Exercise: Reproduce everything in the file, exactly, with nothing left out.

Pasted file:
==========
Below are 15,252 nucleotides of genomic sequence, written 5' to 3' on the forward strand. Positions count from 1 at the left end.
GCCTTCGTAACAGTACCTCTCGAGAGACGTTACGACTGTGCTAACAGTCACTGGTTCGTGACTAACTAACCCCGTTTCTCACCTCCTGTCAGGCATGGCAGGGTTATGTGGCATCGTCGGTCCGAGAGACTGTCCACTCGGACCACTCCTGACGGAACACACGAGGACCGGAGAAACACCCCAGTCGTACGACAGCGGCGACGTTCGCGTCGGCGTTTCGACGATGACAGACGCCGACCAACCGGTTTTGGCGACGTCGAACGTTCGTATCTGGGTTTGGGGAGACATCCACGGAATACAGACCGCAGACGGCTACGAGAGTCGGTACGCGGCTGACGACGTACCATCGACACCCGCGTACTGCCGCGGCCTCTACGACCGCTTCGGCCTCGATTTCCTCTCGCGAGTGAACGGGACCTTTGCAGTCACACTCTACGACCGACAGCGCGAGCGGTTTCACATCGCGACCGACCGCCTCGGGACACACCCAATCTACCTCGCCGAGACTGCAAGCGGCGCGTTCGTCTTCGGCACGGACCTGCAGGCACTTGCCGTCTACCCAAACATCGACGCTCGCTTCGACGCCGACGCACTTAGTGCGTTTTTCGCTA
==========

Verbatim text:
Below are 15,252 nucleotides of genomic sequence, written 5' to 3' on the forward strand. Positions count from 1 at the left end.
GCCTTCGTAACAGTACCTCTCGAGAGACGTTACGACTGTGCTAACAGTCACTGGTTCGTGACTAACTAACCCCGTTTCTCACCTCCTGTCAGGCATGGCAGGGTTATGTGGCATCGTCGGTCCGAGAGACTGTCCACTCGGACCACTCCTGACGGAACACACGAGGACCGGAGAAACACCCCAGTCGTACGACAGCGGCGACGTTCGCGTCGGCGTTTCGACGATGACAGACGCCGACCAACCGGTTTTGGCGACGTCGAACGTTCGTATCTGGGTTTGGGGAGACATCCACGGAATACAGACCGCAGACGGCTACGAGAGTCGGTACGCGGCTGACGACGTACCATCGACACCCGCGTACTGCCGCGGCCTCTACGACCGCTTCGGCCTCGATTTCCTCTCGCGAGTGAACGGGACCTTTGCAGTCACACTCTACGACCGACAGCGCGAGCGGTTTCACATCGCGACCGACCGCCTCGGGACACACCCAATCTACCTCGCCGAGACTGCAAGCGGCGCGTTCGTCTTCGGCACGGACCTGCAGGCACTTGCCGTCTACCCAAACATCGACGCTCGCTTCGACGCCGACGCACTTAGTGCGTTTTTCGCTA